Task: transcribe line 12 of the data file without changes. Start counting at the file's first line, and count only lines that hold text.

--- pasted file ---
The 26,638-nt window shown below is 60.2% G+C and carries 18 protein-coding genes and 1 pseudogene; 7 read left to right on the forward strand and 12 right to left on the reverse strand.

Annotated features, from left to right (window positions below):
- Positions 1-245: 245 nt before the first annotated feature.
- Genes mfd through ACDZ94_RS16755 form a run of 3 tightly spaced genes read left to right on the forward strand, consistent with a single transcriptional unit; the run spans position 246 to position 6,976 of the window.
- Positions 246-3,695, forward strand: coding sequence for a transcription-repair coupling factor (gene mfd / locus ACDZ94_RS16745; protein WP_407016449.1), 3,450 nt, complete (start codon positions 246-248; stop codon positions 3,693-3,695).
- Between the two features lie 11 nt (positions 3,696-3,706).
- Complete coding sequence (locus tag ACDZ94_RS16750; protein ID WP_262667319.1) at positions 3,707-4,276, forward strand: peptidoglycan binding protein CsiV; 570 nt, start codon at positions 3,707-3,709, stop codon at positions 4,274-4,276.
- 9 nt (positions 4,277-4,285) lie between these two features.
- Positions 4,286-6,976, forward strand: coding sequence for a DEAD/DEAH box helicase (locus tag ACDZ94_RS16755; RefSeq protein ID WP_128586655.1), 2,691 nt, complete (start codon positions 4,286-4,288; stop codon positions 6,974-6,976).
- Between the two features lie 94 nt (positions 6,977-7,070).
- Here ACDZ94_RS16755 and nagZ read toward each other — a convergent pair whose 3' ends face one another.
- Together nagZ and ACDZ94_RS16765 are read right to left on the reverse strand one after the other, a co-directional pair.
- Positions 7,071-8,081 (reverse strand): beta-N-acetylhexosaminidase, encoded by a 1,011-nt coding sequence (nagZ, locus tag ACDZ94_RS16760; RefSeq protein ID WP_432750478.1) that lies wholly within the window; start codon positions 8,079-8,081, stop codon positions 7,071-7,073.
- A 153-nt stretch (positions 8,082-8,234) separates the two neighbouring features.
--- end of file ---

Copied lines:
- Together nagZ and ACDZ94_RS16765 are read right to left on the reverse strand one after the other, a co-directional pair.